The View from Tin House

It’s 7 a.m. on Sunday, the day I return home from my week at the Tin House Summer Writer’s Workshop.  This is the transition day, though of course the transition from a week at a writer’s workshop back to my regular life will take much longer.

It’s been an amazing week.  The aesthetic of the workshop can best be exemplified in two of the concurrent lectures that took place on the first day.  In the main hall they had a panel called “The Agent Game” featuring a discussion of the publishing side of things from the 3 agents here with us at the beginning of the week.  Across the circular drive in the chapel, Matthew Dickman, one of the poetry faculty, led a talk called “We Don’t Need No Stinking Agents,” about other non-agenty ways to get your work out into the world.  As the Summer Workshop director Lance Cleland said, “we take our writing seriously, but we don’t take ourselves too seriously.”  Throughout the week there was a lot of laughter and a lot of hard-working writers sharing their ideas with one another.  Each day concluded with faculty readings in the beautiful outdoor amphitheater at the edge of Reed Lake, where ducks landed and took off mid-reading, punctuating the writers’ sentences as they skimmed across the water.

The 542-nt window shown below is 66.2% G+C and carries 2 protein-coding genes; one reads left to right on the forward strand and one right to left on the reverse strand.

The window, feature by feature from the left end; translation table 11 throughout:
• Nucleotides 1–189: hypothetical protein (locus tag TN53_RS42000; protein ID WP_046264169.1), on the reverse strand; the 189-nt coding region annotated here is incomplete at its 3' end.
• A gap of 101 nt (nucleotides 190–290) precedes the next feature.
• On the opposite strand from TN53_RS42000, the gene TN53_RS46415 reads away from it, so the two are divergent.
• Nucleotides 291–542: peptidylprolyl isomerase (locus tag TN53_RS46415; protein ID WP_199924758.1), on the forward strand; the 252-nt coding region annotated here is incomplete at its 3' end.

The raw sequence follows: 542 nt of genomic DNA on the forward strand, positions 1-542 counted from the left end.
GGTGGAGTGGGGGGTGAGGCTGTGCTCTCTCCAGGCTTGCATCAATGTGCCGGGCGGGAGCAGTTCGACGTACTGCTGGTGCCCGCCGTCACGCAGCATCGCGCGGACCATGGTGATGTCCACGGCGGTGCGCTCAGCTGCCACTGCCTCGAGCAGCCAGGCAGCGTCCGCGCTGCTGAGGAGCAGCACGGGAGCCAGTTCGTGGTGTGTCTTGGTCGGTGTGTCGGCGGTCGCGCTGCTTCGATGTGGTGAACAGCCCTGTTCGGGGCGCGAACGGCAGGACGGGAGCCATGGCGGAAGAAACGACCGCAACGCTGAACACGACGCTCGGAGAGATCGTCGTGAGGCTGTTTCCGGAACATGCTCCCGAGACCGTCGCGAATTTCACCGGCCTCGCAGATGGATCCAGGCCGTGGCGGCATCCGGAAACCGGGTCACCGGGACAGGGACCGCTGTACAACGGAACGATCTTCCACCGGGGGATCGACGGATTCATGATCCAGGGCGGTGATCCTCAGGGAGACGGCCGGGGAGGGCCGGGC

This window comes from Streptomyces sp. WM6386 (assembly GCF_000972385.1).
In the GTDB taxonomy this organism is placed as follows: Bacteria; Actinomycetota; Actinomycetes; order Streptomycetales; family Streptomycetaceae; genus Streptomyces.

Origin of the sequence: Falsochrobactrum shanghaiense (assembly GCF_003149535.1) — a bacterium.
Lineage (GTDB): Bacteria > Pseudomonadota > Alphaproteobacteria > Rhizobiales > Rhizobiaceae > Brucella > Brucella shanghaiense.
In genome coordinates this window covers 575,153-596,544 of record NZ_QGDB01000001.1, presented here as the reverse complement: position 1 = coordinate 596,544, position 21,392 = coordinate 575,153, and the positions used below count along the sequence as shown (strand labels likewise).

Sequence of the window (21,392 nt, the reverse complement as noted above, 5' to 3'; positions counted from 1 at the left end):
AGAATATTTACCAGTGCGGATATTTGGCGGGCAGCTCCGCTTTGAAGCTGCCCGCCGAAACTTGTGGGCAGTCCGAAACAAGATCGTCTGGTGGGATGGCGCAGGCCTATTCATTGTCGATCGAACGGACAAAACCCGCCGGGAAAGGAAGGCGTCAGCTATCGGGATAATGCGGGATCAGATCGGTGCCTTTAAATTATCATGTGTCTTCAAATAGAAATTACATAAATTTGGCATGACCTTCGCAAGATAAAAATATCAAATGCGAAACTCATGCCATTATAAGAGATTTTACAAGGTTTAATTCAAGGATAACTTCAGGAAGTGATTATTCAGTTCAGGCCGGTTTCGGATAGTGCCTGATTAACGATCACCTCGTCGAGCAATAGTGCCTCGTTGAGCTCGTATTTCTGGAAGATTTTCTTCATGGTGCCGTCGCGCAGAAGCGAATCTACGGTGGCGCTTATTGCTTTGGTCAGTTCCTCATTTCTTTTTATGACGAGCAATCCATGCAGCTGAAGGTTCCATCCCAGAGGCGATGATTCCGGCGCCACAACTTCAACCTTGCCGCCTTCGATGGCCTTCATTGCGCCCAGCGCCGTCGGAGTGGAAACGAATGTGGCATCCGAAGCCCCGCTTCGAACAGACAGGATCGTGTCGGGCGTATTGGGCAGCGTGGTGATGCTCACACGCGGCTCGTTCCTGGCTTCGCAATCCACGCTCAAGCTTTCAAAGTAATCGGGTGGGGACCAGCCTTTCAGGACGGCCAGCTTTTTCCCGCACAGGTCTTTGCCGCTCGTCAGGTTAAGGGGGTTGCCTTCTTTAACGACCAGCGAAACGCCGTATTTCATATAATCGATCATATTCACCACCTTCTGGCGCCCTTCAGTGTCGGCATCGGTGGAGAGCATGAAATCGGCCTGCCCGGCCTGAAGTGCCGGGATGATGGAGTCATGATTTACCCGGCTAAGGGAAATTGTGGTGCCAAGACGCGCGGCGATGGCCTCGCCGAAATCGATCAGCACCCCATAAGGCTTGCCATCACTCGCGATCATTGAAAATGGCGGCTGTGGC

The critique workshop itself was great, especially the supportive and intelligent group of writers who assembled every morning in Vollum Hall, Room 134 to give opinions on how to make our work better.  I’m glad to be able to add some new writer friends to my wonderfully supportive writing community.  Continue reading